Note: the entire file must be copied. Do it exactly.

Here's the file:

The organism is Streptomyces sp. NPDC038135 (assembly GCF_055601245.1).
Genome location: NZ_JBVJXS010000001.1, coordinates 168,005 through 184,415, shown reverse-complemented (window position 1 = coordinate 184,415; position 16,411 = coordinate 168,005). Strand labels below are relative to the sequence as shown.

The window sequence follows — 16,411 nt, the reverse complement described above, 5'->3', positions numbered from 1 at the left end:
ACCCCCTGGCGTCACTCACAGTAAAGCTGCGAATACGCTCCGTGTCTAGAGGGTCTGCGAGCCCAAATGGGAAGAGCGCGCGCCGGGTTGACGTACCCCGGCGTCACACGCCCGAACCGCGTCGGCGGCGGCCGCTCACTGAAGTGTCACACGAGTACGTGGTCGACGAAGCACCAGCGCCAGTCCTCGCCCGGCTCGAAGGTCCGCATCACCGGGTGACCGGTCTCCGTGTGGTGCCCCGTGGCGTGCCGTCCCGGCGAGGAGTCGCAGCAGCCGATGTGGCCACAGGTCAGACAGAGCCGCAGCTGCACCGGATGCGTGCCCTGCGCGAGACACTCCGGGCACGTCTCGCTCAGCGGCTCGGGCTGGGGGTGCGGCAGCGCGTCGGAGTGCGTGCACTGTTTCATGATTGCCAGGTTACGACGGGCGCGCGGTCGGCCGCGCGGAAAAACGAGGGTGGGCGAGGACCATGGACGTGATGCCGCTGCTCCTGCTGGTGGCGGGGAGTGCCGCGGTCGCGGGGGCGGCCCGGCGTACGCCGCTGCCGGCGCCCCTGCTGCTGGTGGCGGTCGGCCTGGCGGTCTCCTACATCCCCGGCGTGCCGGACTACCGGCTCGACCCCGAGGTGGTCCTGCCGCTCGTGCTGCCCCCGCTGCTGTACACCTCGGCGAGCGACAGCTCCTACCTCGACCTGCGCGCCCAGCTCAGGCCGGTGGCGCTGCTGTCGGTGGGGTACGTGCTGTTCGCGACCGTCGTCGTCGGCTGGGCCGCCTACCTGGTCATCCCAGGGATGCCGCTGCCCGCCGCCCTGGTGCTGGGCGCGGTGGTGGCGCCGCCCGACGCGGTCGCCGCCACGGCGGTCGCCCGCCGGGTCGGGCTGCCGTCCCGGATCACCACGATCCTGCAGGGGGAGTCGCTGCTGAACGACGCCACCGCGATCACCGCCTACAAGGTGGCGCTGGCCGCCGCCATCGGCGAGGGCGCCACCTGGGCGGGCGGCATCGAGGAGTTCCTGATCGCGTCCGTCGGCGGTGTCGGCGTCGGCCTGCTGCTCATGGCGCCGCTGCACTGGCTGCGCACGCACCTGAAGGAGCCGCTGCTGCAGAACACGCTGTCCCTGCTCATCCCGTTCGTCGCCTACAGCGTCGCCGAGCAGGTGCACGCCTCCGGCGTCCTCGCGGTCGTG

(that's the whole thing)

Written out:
The organism is Streptomyces sp. NPDC038135 (assembly GCF_055601245.1).
Genome location: NZ_JBVJXS010000001.1, coordinates 168,005 through 184,415, shown reverse-complemented (window position 1 = coordinate 184,415; position 16,411 = coordinate 168,005). Strand labels below are relative to the sequence as shown.

The window sequence follows — 16,411 nt, the reverse complement described above, 5'->3', positions numbered from 1 at the left end:
ACCCCCTGGCGTCACTCACAGTAAAGCTGCGAATACGCTCCGTGTCTAGAGGGTCTGCGAGCCCAAATGGGAAGAGCGCGCGCCGGGTTGACGTACCCCGGCGTCACACGCCCGAACCGCGTCGGCGGCGGCCGCTCACTGAAGTGTCACACGAGTACGTGGTCGACGAAGCACCAGCGCCAGTCCTCGCCCGGCTCGAAGGTCCGCATCACCGGGTGACCGGTCTCCGTGTGGTGCCCCGTGGCGTGCCGTCCCGGCGAGGAGTCGCAGCAGCCGATGTGGCCACAGGTCAGACAGAGCCGCAGCTGCACCGGATGCGTGCCCTGCGCGAGACACTCCGGGCACGTCTCGCTCAGCGGCTCGGGCTGGGGGTGCGGCAGCGCGTCGGAGTGCGTGCACTGTTTCATGATTGCCAGGTTACGACGGGCGCGCGGTCGGCCGCGCGGAAAAACGAGGGTGGGCGAGGACCATGGACGTGATGCCGCTGCTCCTGCTGGTGGCGGGGAGTGCCGCGGTCGCGGGGGCGGCCCGGCGTACGCCGCTGCCGGCGCCCCTGCTGCTGGTGGCGGTCGGCCTGGCGGTCTCCTACATCCCCGGCGTGCCGGACTACCGGCTCGACCCCGAGGTGGTCCTGCCGCTCGTGCTGCCCCCGCTGCTGTACACCTCGGCGAGCGACAGCTCCTACCTCGACCTGCGCGCCCAGCTCAGGCCGGTGGCGCTGCTGTCGGTGGGGTACGTGCTGTTCGCGACCGTCGTCGTCGGCTGGGCCGCCTACCTGGTCATCCCAGGGATGCCGCTGCCCGCCGCCCTGGTGCTGGGCGCGGTGGTGGCGCCGCCCGACGCGGTCGCCGCCACGGCGGTCGCCCGCCGGGTCGGGCTGCCGTCCCGGATCACCACGATCCTGCAGGGGGAGTCGCTGCTGAACGACGCCACCGCGATCACCGCCTACAAGGTGGCGCTGGCCGCCGCCATCGGCGAGGGCGCCACCTGGGCGGGCGGCATCGAGGAGTTCCTGATCGCGTCCGTCGGCGGTGTCGGCGTCGGCCTGCTGCTCATGGCGCCGCTGCACTGGCTGCGCACGCACCTGAAGGAGCCGCTGCTGCAGAACACGCTGTCCCTGCTCATCCCGTTCGTCGCCTACAGCGTCGCCGAGCAGGTGCACGCCTCCGGCGTCCTCGCGGTCGTG